Learning From the Left Coast
New York Sun
February 11, 2005
BY ANDREW WOLF
In education, as in so many other endeavors, it is always better to learn from
the success or failure of others than to make costly mistakes yourself. That is
why it is useful to study the experiences of other states, cities, and schools
before committing too much to experimental programs. Recent events in California
should provide a rationale for an immediate course correction here in New York.
Much of what is done in our schools today falls into the category of
"experimental." For instance, tens of thousands of New York City children are
still herded into bilingual education programs. Hundreds of thousands of
children have been educated, or in all too many cases, not educated under these
programs. In many, if not most of the bilingual models found here, students are
exposed to what can only be described as an environment tilted towards the
child's native language.
Has bilingual education been proven to work? Or is it yet another experiment?
The answer is clear. Despite decades of failure, we are still plunging ahead.
Clinical trials of drugs are quickly suspended if results prove dangerous to
test subjects. Why are educational experiments, the effectiveness of which is
unsubstantiated by any objective scientific review, allowed to continue despite
the apparent harm they are causing to children?
My initial opposition to bilingual programs arose from my own experience as a
student in New York's public schools during the 1950s and 1960s. Occasionally a
child from a foreign country or Puerto Rico would enroll in my school, and be
dropped into our all-English-language classroom environment. Miraculously, these
children learned to speak and read English at what seemed to be light speed.
Within a relatively short period my new classmates would be fully conversant in
English, and would often even lose any trace of an accent.
If young children can acquire language skills naturally, why would anyone want
to delay or retard this God-given gift? It is from this gut feeling that my
initial skepticism about bilingual education programs grew. The fact that
bilingual programs were allowed to include native-born children, and in some
cases even the native-born children of native-born parents, defied all logic.
State education law caps participation in bilingual programs to three years. Yet
this requirement is waived more often than not. The reason is that even after
three precious years are wasted, few children can pass the examination required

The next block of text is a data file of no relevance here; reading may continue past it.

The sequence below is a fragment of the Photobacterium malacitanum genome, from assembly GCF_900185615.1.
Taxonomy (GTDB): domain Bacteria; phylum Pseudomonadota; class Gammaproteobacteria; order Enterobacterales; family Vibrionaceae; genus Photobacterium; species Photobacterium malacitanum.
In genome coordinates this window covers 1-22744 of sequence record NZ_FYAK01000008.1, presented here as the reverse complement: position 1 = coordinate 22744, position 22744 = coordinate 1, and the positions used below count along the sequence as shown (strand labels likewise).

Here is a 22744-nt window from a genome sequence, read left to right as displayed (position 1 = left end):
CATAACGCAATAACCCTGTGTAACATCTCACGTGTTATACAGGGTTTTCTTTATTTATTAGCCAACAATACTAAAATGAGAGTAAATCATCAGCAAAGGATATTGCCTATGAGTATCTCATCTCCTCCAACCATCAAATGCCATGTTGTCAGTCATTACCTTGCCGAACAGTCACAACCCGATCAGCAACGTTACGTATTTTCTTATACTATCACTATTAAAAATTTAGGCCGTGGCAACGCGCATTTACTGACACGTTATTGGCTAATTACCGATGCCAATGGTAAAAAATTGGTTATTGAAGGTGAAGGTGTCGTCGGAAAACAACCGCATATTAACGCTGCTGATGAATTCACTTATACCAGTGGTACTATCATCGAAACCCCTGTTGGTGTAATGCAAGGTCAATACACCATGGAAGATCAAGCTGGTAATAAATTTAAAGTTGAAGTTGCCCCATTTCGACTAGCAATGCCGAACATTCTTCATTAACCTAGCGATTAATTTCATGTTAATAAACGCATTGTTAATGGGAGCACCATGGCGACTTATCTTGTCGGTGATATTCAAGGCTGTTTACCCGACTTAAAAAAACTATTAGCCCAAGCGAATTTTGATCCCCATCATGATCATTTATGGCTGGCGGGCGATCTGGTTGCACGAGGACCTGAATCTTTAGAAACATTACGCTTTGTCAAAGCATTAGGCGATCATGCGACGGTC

for automatic exit. That fact alone should call these programs into question.
One of the reasons I initially supported mayoral control of the public schools
was Mayor Bloomberg's oft-stated opposition to bilingual education programs. To
me this reflected the kind of fresh leadership that would finally put the
special interests and educational ideologues out of business.
Unfortunately, this is not what happened. The permanent educational
establishment that ruined Gotham's schools for the quarter-century before Mr.
Bloomberg took charge are in even firmer control today.
That's why new test data from California is both so encouraging and so
In 1998, California voters overwhelming passed Proposition 227, which largely
eliminated bilingual programs in the state that has the largest proportion of
English language learners. Bilingual programs began to be eliminated in the
1999-2000 school year. In the past three years, the results of the California
English Language Development Test showed impressive gains that have nearly
doubled the proportion of English language learners who have achieved fluency in
The educational establishment in California bitterly fought the referendum. But
years later, who can argue with the real success of a reform that was insisted
upon by ordinary people, voters following their best instincts, not driven by
special interest ideology?
Similar referenda have since passed in Arizona and even in liberal
Massachusetts. The latest results show that 47% of California's 1.3 million
students identified as English language learners were fluent in English last
year, compared with 43% for the previous year. That rate has steadily increased
from 25% in 2001.
The gains were striking in Los Angeles, where the elimination of bilingual
programs has been combined with a commitment to teaching reading skills using
phonics-based programs. In Los Angeles Unified School District, 49% of students
with limited English proficiency were identified as fluent in 2004. This is a
huge increase from 16% in 2001.
Like New York City, Los Angeles is trying to get a meaningful educational reform
effort in place. Unlike New York, in part under the duress of the referendum,
and in part due to more enlightened leadership that was willing to look at the
science and ignore the educational establishment, miracles are taking place. Los
Angeles is a school system which was long regarded as significantly worse than
On bilingual education, the stakes are increasingly higher as the number of
immigrants increase and Spanish media outlets proliferate. Ron Unz, the Silicon
Valley entrepreneur who devoted a significant part of his fortune to the cause
of ending bilingual education, notes that today "children speak Spanish at home
and watch Spanish TV and listen to Spanish radio and hear Spanish spoken in the
neighborhood. If schools don't teach them a lot of English, how are they ever
going to learn it?" That's a lesson that should not be lost on New York.